Facebook employees took a public stand against the company’s decision to leave President Trump’s recent inflammatory posts about the Minneapolis protests on the service.
On Monday, many Facebook employees, most of whom are working remotely during the pandemic, staged a virtual walkout in which they paused their work and set up auto responses to any emails they received. This came after a number of employees had posted critical messages on Twitter over the weekend about Facebook CEO Mark Zuckerberg’s handling of Trump’s posts.
On Thursday Trump said on Facebook, “when the looting starts, the shooting starts,” referring to protests over the death of George Floyd, a black Minneapolis resident who died after a white police officer kneeled on his neck. Trump also said that he would send in the National Guard to “get the job done right.”
Many people complained that the President’s posts encouraged violence and that Facebook should remove them.
Zuckerberg on Friday said that he had decided against removing Trump’s post because he’d considered it a “warning about state action.” Unless a post causes “imminent risk of specific harms or dangers,” he said, Facebook sides with free expression.
The decision highlighted a big divide between how Facebook and Twitter moderate posts by politicians on their services. In contrast to Facebook, Twitter had obscured Trump’s comments behind a warning label explaining that the tweet had violated its rules against “glorifying violence.”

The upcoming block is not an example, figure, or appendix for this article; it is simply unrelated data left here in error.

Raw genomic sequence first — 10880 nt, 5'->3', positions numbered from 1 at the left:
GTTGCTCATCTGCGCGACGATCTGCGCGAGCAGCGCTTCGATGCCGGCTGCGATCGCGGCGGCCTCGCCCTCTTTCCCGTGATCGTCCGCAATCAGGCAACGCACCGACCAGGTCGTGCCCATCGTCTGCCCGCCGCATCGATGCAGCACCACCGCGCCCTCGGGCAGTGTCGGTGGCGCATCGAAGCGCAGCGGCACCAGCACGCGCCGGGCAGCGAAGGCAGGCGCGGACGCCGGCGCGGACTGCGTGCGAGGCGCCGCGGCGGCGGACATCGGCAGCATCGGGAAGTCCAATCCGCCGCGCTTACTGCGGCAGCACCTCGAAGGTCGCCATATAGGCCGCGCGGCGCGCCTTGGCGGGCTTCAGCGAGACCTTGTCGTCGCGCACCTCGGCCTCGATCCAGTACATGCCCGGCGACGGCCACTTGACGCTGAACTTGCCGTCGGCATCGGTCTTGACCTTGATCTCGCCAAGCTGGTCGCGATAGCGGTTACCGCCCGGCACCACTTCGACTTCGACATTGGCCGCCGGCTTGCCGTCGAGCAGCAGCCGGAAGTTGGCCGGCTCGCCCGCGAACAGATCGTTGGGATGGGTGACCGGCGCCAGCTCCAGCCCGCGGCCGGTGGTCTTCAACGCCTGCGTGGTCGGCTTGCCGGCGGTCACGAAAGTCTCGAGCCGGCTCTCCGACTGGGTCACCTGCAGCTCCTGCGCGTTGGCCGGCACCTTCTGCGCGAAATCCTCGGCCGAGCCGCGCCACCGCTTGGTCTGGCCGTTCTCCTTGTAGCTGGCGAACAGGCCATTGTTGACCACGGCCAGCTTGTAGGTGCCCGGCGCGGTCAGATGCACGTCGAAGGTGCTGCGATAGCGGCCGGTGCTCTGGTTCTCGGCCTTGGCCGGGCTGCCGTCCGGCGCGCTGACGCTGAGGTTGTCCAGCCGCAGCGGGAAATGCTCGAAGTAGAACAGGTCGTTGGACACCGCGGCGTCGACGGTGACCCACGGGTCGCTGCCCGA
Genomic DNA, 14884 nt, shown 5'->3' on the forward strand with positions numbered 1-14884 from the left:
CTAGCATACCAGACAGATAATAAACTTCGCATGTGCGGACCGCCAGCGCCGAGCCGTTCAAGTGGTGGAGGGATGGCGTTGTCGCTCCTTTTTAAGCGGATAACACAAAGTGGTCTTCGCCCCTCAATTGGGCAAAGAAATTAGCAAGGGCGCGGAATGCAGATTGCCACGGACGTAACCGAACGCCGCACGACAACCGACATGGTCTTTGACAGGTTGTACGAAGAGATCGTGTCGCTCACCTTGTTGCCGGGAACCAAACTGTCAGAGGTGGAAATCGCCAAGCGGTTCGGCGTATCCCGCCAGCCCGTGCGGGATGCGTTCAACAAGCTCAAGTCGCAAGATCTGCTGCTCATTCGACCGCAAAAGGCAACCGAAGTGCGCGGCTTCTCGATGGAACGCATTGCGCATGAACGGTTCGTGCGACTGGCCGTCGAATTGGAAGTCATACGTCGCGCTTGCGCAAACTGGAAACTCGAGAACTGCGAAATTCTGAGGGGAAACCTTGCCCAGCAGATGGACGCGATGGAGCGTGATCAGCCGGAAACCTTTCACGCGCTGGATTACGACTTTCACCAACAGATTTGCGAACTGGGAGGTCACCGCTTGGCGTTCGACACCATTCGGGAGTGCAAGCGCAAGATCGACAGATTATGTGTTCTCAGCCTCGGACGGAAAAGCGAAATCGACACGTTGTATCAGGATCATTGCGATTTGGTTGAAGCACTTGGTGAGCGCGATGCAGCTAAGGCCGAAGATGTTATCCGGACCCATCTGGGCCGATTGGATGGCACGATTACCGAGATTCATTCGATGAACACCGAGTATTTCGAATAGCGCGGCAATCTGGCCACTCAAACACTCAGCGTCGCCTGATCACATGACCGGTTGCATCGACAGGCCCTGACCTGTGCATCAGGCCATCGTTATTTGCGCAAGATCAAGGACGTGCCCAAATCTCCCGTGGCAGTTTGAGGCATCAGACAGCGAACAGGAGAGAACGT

Angered by Zuckerberg’s decision, some Facebook employees spoke out in a rare show of public dissent by staff. The walkout, joined by an unknown number of employees, followed.
In a statement, Facebook said of the walkout: “We recognize the pain many of our people are feeling right now, especially our Black community. We encourage employees to speak openly when they disagree with leadership. As we face additional difficult decisions around content ahead, we’ll continue seeking their honest feedback.”
The following are some of the comments employees posted on Twitter about Facebook’s response to Trump’s posts.
Sara Zhang, a Facebook product designer, said last week on Twitter: “Internally we are voicing our concerns, so far to no avail. I will personally continue to bring it up until something has changed.” On Monday, she followed up by posting these additional tweets:
David Gillis is a director of product design at Facebook:
Jake Blakeley is an augmented reality product designer for Facebook’s Oculus virtual reality unit. He backed Gillis with the following comment:
Similarly, a Twitter user named Josiah, a Facebook product designer, according to the user’s account, also backed Gillis:
Andrew Crow is the head of design for Facebook’s videoconferencing device, Portal:
Jason Toff is director of product management at Facebook:
Jason Stirman is a Facebook design manager:
Nate Butler is a Facebook product designer:
Ryan Freitas is a director of product design at Facebook:
Lauren Tan is a software engineer at Facebook:
Brandon Dail, a user interface engineer at Facebook, expressed his dissent and then called on other employees to do the same:
Dail also responded to Andrew Bosworth, Facebook’s head of AR/VR, who tweeted his support for the black community on Sunday. Here’s that exchange:
Trevor Phillippi is a product designer for Messenger:
Nick Inzucchi, product designer, criticized Zuckerberg after another had weighed in:
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